- Celebrate Dia de los Muertos at Riverfront Museum Park campus Nov. 1
- Lee Hamilton: Some thoughts on governing
- Top of Illinois Veterans Stand Down Oct. 31 in Rockford
- CUB shares list of worst customer horror stories
- Park District receives Governor’s Sustainability Award
- Park District’s ‘Ties & Tennies’ fund-raiser Nov. 14; deadline Nov. 6
- Nov. 2 concert celebrates release of Jodi Beach’s sixth recording
- Healthy Halloween Party Nov. 1 at U of I College of Medicine at Rockford
- Three local NFL Flag Football teams head to regional competition
- ‘Hoo’ Haven hosts annual open house Nov. 2 in Durand
Nov. 20 program offers tips for feeding birds during the winter
By University of Illinois Extension
OREGON, Ill. — As the snow started flying in October, one couldn’t help but be extremely grateful when the furnace kicked on for the first time. We then tried to wrap are head around the fact that, yes, summer was long gone and fall was dwindling fast.
We look out our windows and are grateful we don’t have to “make it” through winter like our local wildlife. Wild animals are now facing a very strenuous future as fall settles into winter. To help some of our native wildlife through the extremes of seasonal changes, University of Illinois Extension Educator Peggy Doty will offer a Winter Bird Feeding program to help guide people on their quest to provide appropriate winter food for our feathered friends. This informational program will be from 3 to 4 p.m., Wednesday, Nov. 20, at the Ogle County Extension office, 421 W. Pines Road, Oregon, Ill.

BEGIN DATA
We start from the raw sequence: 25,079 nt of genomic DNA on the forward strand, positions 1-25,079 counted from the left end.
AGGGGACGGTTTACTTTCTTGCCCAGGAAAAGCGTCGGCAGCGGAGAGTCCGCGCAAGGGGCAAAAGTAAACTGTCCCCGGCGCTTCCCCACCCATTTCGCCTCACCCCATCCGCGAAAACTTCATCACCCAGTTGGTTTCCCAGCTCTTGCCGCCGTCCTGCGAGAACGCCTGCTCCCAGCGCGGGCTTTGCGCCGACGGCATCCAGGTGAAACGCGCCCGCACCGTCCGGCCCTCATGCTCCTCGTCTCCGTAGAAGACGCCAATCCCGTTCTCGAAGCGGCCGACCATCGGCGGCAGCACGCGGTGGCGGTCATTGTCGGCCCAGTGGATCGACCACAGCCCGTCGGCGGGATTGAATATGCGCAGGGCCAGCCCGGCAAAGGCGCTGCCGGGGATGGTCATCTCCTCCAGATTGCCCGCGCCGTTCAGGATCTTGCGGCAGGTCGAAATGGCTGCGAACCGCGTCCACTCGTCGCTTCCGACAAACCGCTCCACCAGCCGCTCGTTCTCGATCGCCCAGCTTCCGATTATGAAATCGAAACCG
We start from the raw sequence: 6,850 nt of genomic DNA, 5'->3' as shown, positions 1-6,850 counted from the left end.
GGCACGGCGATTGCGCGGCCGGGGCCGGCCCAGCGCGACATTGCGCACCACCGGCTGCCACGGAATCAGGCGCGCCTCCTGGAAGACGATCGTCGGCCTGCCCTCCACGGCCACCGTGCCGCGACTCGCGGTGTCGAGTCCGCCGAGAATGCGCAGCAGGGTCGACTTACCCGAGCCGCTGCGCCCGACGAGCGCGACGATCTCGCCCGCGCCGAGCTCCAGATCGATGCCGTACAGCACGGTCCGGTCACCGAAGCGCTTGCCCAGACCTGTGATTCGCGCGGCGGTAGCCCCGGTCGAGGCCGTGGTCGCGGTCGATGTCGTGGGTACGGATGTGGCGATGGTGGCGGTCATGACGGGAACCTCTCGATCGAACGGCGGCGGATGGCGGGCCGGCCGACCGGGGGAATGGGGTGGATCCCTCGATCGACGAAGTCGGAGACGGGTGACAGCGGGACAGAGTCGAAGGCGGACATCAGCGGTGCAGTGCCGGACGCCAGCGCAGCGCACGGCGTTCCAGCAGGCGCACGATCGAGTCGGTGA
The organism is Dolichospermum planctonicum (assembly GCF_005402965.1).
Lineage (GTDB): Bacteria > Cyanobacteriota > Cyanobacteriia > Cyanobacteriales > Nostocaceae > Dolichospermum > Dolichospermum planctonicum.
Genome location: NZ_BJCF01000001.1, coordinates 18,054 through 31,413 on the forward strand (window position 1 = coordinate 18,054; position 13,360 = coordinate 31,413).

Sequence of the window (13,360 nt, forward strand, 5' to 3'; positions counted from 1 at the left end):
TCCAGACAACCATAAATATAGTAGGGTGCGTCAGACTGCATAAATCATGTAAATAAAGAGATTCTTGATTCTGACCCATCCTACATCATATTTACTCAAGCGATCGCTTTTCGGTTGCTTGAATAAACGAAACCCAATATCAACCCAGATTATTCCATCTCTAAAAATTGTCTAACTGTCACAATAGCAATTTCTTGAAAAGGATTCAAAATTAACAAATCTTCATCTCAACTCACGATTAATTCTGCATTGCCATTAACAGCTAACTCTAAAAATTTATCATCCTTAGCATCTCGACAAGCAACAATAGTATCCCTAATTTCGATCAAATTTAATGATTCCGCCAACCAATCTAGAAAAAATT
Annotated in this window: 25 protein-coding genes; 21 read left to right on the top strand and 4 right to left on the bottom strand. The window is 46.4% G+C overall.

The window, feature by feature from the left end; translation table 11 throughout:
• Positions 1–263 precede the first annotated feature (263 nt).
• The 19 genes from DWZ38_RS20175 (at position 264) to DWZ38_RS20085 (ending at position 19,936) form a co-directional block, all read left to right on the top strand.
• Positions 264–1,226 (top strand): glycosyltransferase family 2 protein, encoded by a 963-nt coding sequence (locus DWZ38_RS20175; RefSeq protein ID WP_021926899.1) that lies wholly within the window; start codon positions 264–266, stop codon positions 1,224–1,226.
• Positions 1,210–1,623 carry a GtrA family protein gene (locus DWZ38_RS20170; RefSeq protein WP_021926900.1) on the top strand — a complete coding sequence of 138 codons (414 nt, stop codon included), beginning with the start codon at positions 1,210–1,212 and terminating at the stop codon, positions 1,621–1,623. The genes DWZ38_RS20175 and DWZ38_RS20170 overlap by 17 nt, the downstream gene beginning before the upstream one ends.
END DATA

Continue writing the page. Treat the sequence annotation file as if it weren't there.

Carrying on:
Doty will display some commercial food types and show pictures of the species these seeds will attract. Information will be offered as to what food to avoid, feeder care, water requirements, and most importantly, budgeting for the winter commitment of feeding our local non-migratory species.
“Many birds become dependent on a food source, so once we start feeding the birds, it can be detrimental to stop before spring,” said Doty.
“Understanding a bird’s behavior will help attract and keep many species coming to your feeders,” Doty added. “Some birds will only feed on the ground, some on flat surfaces, while others prefer a feeder well off the ground. Providing multiple feeding options will attract a larger variety of birds for viewing.”
The Nov. 20 program will also offer some basic bird-watching techniques to help the novice birder better identify these winter guests. Feeding birds in the winter can be a wonderful pastime for the entire family.
Cost for the program is $5. Advance registration is needed. Phone the University of Illinois Extension office at (815) 732-2191 for more details or visit web.extension.illinois.edu/bdo.
From the Nov. 6-12, 2013, issue